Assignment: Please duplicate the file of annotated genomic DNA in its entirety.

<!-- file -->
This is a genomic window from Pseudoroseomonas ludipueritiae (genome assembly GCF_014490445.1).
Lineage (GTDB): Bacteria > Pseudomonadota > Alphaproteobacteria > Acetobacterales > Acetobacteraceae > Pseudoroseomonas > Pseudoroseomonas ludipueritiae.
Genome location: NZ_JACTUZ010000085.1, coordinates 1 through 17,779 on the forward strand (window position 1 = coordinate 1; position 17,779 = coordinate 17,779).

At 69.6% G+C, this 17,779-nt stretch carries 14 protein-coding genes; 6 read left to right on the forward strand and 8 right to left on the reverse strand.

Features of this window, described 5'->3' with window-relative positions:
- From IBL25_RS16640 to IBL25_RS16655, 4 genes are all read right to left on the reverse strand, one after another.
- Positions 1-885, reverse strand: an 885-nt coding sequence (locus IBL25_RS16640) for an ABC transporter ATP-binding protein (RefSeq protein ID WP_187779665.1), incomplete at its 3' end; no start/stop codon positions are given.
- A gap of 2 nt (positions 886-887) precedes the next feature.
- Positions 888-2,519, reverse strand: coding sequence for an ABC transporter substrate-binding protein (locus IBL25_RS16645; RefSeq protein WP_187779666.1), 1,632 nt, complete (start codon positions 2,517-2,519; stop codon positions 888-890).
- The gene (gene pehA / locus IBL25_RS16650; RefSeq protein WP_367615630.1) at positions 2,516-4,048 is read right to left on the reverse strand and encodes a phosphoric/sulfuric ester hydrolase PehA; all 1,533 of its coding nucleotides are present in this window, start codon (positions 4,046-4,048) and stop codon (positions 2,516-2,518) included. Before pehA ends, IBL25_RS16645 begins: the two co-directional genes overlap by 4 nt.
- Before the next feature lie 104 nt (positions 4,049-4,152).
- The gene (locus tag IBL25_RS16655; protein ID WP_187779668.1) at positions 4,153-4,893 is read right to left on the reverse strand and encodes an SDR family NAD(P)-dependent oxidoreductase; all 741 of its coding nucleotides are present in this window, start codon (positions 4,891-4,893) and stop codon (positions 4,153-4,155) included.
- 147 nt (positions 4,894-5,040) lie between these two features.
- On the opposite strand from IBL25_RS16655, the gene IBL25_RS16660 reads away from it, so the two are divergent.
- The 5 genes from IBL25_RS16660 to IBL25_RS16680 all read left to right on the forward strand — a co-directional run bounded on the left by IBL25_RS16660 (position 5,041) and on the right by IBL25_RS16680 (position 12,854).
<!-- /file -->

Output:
This is a genomic window from Pseudoroseomonas ludipueritiae (genome assembly GCF_014490445.1).
Lineage (GTDB): Bacteria > Pseudomonadota > Alphaproteobacteria > Acetobacterales > Acetobacteraceae > Pseudoroseomonas > Pseudoroseomonas ludipueritiae.
Genome location: NZ_JACTUZ010000085.1, coordinates 1 through 17,779 on the forward strand (window position 1 = coordinate 1; position 17,779 = coordinate 17,779).

At 69.6% G+C, this 17,779-nt stretch carries 14 protein-coding genes; 6 read left to right on the forward strand and 8 right to left on the reverse strand.

Features of this window, described 5'->3' with window-relative positions:
- From IBL25_RS16640 to IBL25_RS16655, 4 genes are all read right to left on the reverse strand, one after another.
- Positions 1-885, reverse strand: an 885-nt coding sequence (locus IBL25_RS16640) for an ABC transporter ATP-binding protein (RefSeq protein ID WP_187779665.1), incomplete at its 3' end; no start/stop codon positions are given.
- A gap of 2 nt (positions 886-887) precedes the next feature.
- Positions 888-2,519, reverse strand: coding sequence for an ABC transporter substrate-binding protein (locus IBL25_RS16645; RefSeq protein WP_187779666.1), 1,632 nt, complete (start codon positions 2,517-2,519; stop codon positions 888-890).
- The gene (gene pehA / locus IBL25_RS16650; RefSeq protein WP_367615630.1) at positions 2,516-4,048 is read right to left on the reverse strand and encodes a phosphoric/sulfuric ester hydrolase PehA; all 1,533 of its coding nucleotides are present in this window, start codon (positions 4,046-4,048) and stop codon (positions 2,516-2,518) included. Before pehA ends, IBL25_RS16645 begins: the two co-directional genes overlap by 4 nt.
- Before the next feature lie 104 nt (positions 4,049-4,152).
- The gene (locus tag IBL25_RS16655; protein ID WP_187779668.1) at positions 4,153-4,893 is read right to left on the reverse strand and encodes an SDR family NAD(P)-dependent oxidoreductase; all 741 of its coding nucleotides are present in this window, start codon (positions 4,891-4,893) and stop codon (positions 4,153-4,155) included.
- 147 nt (positions 4,894-5,040) lie between these two features.
- On the opposite strand from IBL25_RS16655, the gene IBL25_RS16660 reads away from it, so the two are divergent.
- The 5 genes from IBL25_RS16660 to IBL25_RS16680 all read left to right on the forward strand — a co-directional run bounded on the left by IBL25_RS16660 (position 5,041) and on the right by IBL25_RS16680 (position 12,854).